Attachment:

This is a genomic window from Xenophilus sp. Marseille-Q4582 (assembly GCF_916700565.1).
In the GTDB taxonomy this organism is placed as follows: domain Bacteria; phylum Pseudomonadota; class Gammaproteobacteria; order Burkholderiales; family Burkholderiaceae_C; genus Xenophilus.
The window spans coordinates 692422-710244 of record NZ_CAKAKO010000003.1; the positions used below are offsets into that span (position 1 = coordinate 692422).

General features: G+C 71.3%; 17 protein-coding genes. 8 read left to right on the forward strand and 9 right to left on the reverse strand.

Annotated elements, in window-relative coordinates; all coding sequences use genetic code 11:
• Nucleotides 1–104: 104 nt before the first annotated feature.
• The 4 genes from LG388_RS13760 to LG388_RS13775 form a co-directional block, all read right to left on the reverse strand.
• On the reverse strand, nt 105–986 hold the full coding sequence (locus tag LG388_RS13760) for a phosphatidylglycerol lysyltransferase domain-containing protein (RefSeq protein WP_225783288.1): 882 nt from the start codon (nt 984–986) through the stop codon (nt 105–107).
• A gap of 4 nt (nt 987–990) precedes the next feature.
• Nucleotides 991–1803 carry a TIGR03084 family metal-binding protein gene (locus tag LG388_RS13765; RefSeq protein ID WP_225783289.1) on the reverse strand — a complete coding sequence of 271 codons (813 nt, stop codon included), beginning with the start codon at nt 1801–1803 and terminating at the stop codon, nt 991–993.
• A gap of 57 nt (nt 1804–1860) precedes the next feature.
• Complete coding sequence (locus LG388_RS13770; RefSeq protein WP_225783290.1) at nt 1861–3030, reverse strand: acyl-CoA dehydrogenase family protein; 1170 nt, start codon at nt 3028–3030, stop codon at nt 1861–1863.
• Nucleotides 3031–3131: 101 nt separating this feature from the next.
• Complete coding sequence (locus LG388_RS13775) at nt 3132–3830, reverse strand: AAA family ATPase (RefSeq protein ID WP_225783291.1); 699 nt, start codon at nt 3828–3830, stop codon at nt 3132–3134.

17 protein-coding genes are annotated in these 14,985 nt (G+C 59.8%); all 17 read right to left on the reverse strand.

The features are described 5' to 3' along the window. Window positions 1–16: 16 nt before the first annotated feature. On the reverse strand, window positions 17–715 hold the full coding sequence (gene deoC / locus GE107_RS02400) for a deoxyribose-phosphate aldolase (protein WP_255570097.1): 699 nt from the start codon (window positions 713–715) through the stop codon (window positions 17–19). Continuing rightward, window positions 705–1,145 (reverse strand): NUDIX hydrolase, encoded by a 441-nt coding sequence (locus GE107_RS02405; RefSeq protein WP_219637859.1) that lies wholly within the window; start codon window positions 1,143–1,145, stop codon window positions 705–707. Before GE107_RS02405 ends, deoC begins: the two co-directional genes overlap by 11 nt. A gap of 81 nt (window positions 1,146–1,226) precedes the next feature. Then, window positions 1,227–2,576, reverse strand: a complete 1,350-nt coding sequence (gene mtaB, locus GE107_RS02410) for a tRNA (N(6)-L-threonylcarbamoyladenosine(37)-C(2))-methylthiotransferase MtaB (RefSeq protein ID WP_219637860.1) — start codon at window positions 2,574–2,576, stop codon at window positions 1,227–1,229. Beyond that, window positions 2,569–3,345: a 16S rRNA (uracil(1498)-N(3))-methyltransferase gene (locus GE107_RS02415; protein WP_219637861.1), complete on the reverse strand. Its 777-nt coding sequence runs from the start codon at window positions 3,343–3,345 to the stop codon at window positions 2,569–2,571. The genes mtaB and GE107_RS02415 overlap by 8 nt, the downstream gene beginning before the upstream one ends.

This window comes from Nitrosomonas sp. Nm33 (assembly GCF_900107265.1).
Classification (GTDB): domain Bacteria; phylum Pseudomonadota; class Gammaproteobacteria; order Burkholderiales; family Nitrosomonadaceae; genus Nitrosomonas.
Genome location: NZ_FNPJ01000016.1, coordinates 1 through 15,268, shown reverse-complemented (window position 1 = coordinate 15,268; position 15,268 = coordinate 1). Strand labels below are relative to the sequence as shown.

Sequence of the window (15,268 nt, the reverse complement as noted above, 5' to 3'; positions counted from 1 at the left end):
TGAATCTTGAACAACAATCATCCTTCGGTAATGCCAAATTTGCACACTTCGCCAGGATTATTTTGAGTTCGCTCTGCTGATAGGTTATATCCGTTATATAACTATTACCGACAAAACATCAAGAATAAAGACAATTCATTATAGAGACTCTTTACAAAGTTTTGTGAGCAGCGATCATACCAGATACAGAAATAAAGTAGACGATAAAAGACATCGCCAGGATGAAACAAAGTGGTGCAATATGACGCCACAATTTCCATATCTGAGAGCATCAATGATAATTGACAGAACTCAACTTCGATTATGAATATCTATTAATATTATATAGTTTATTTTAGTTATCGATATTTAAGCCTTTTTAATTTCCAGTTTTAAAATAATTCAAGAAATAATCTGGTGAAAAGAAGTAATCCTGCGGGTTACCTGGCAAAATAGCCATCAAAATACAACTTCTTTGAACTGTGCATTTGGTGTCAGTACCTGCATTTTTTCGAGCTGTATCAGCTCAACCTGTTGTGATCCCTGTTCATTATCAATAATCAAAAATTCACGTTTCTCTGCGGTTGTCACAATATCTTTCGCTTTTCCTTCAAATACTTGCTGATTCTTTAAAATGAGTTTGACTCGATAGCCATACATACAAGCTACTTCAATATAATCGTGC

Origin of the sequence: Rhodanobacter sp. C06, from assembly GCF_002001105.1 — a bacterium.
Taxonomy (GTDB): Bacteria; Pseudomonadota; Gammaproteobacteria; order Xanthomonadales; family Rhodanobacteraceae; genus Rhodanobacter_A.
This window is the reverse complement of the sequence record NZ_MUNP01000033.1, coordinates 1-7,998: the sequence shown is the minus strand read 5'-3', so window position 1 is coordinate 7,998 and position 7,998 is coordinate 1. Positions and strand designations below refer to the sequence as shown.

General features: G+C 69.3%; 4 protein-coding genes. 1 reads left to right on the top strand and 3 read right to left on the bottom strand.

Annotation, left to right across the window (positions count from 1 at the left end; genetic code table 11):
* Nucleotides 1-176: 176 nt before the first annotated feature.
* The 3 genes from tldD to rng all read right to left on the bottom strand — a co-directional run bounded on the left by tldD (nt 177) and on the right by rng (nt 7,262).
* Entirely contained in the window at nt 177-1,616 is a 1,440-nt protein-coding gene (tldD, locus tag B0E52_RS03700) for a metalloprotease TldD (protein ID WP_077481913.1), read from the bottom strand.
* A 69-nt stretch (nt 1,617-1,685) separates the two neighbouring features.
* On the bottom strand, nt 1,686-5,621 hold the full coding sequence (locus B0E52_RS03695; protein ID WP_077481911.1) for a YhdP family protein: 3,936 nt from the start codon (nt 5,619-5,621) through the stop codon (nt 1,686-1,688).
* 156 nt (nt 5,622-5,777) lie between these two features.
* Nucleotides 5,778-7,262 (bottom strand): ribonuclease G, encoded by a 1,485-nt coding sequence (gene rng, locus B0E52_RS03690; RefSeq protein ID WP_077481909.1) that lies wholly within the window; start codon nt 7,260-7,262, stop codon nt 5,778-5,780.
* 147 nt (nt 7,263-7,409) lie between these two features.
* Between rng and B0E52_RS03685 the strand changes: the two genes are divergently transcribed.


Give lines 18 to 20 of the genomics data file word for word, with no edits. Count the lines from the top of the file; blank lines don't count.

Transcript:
Classification (GTDB): domain Bacteria; phylum Pseudomonadota; class Gammaproteobacteria; order Burkholderiales; family Nitrosomonadaceae; genus Nitrosomonas.
Genome location: NZ_FNPJ01000016.1, coordinates 1 through 15,268, shown reverse-complemented (window position 1 = coordinate 15,268; position 15,268 = coordinate 1). Strand labels below are relative to the sequence as shown.

Sequence of the window (15,268 nt, the reverse complement as noted above, 5' to 3'; positions counted from 1 at the left end):